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Conventionally, US immigration history has been understood through the lens of restriction and those who have been barred from getting in. In contrast, The Good Immigrants considers immigration from the perspective of Chinese elites—intellectuals, businessmen, and students—who gained entrance because of immigration exemptions. Exploring a century of Chinese migrations, Madeline Hsu looks at how the model minority characteristics of many Asian Americans resulted from US policies that screened for those with the highest credentials in the most employable fields, enhancing American economic competitiveness. The earliest US immigration restrictions targeted Chinese people but exempted students as well as individuals who might extend America's influence in China. Western-educated Chinese such as Madame Chiang Kai-shek became symbols of the US impact on China, even as they patriotically advocated for China's modernization. World War II and the rise of communism transformed Chinese students abroad into refugees, and the Cold War magnified the importance of their talent and training. As a result, Congress legislated piecemeal legal measures to enable Chinese of good standing with professional skills to become citizens. Pressures mounted to reform American discriminatory immigration laws, culminating with the 1965 Immigration Act. Filled with narratives featuring such renowned Chinese immigrants as I. M. Pei, The Good Immigrants examines the shifts in immigration laws and perceptions of cultural traits that enabled Asians to remain in the United States as exemplary, productive Americans.
Category: History

The Good Immigrant

Author : K. A. Dilday
ISBN : OCLC:76898808
Genre : France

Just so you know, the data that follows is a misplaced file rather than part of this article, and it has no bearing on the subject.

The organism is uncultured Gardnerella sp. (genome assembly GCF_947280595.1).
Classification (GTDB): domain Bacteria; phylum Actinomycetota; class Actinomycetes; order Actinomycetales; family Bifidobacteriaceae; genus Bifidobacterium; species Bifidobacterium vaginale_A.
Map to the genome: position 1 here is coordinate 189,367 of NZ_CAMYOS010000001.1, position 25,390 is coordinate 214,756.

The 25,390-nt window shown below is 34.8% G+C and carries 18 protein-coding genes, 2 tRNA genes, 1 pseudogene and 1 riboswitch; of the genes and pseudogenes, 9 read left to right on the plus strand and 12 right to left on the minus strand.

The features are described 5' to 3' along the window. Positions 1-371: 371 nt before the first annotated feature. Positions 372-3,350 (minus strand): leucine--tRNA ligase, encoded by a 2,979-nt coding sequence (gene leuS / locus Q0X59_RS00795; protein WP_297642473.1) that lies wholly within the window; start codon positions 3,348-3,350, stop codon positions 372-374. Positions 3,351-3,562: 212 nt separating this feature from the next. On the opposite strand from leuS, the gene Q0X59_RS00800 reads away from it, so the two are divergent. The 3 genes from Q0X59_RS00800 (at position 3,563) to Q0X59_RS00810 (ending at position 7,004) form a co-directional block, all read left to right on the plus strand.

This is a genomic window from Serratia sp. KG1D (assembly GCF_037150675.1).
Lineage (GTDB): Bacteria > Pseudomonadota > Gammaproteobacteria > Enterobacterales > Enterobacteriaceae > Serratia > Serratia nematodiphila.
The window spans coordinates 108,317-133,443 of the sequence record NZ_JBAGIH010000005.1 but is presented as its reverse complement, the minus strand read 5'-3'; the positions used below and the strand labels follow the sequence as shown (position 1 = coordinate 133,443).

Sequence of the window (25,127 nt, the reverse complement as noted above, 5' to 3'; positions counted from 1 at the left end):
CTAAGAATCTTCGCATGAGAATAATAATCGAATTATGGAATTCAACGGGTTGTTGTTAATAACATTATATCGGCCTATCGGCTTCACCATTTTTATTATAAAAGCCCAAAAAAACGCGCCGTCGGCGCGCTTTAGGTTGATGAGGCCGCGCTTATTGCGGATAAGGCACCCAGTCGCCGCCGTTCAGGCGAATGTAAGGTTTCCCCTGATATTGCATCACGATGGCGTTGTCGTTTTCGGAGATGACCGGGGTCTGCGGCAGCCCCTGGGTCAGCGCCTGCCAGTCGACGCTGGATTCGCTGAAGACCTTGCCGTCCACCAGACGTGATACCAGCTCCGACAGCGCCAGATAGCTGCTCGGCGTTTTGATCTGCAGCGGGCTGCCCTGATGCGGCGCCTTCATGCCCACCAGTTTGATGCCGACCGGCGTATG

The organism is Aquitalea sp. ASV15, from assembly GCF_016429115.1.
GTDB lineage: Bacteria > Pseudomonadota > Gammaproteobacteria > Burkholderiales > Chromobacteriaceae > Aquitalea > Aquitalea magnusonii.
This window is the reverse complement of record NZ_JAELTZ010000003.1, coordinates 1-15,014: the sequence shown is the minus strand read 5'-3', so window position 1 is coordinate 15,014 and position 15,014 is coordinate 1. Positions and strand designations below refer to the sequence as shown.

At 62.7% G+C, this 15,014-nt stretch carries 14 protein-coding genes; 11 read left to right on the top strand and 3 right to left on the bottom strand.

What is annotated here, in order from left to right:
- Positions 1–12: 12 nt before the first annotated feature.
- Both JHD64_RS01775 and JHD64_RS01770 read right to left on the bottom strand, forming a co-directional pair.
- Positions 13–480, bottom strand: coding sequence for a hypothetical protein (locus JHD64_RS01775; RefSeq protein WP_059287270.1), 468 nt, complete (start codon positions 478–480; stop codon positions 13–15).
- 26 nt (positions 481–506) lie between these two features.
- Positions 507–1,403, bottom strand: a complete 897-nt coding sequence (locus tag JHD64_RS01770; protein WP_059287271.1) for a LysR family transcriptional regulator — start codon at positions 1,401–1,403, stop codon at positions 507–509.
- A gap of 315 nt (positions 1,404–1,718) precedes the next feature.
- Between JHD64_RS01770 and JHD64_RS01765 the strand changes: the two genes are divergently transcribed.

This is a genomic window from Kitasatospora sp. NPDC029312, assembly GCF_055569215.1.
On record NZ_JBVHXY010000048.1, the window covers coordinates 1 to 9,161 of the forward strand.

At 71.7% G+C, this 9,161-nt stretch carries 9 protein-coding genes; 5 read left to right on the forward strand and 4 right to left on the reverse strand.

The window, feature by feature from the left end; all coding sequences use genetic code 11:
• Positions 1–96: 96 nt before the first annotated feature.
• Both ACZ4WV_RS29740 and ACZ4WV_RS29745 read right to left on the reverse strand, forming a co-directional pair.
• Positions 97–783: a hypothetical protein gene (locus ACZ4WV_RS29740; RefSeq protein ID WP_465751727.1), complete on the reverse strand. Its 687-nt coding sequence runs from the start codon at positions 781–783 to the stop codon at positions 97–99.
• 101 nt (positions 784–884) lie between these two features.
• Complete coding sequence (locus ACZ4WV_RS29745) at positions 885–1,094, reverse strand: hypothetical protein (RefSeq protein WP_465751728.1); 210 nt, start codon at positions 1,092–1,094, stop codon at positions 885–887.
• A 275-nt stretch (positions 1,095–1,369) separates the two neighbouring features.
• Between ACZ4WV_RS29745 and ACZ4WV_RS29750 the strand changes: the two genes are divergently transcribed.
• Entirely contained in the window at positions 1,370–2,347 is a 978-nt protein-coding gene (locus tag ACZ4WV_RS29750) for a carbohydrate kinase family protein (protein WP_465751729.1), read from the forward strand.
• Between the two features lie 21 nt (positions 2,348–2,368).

File Size : 32.67 MB
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Category: France

Race And Immigration

Author : Nazli Kibria
ISBN : 9780745647913
Genre : Social Science
File Size : 86.95 MB
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Immigration has long shaped US society in fundamental ways. With Latinos recently surpassing African Americans as the largest minority group in the US, attention has been focused on the important implications of immigration for the character and role of race in US life, including patterns of racial inequality and racial identity. This insightful new book offers a fresh perspective on immigration and its part in shaping the racial landscape of the US today. Moving away from one-dimensional views of this relationship, it emphasizes the dynamic and mutually formative interactions of race and immigration. Drawing on a wide range of studies, it explores key aspects of the immigrant experience, such as the history of immigration laws, the formation of immigrant occupational niches, and developments of immigrant identity and community. Specific topics covered include: the perceived crisis of unauthorized immigration; the growth of an immigrant rights movement; the role of immigrant labor in the elder care industry; the racial strategies of professional immigrants; and the formation of pan-ethnic Latino identities. Written in an engaging and accessible style, this book will be invaluable for advanced undergraduate and beginning graduate-level courses in the sociology of immigration, race and ethnicity.
Category: Social Science

Entitled To Nothing

Author : Lisa Sun-Hee Park
ISBN : 9780814768020
Genre : Social Science
File Size : 76.49 MB
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In Entitled to Nothing, Lisa Sun-Hee Park investigates how the politics of immigration, health care, and welfare are intertwined. Documenting the formal return of the immigrant as a “public charge,” or a burden upon the State, the author shows how the concept has been revived as states adopt punitive policies targeting immigrants of color and require them to “pay back” benefits for which they are legally eligible during a time of intense debate regarding welfare reform. Park argues that the notions of “public charge” and “public burden” were reinvigorated in the 1990s to target immigrant women of reproductive age for deportation and as part of a larger project of “disciplining” immigrants. Drawing on nearly 200 interviews with immigrant organizations, government agencies and safety net providers, as well as careful tracking of policies and media coverage, Park provides vivid, first-person accounts of how struggles over the “public charge” doctrine unfolded on the ground, as well as its consequences for the immigrant community. Ultimately, she shows that the concept of “public charge” continues to lurk in the background, structuring our conception of who can legitimately access public programs and of the moral economy of work and citizenship in the U.S., and makes important policy suggestions for reforming our immigration system.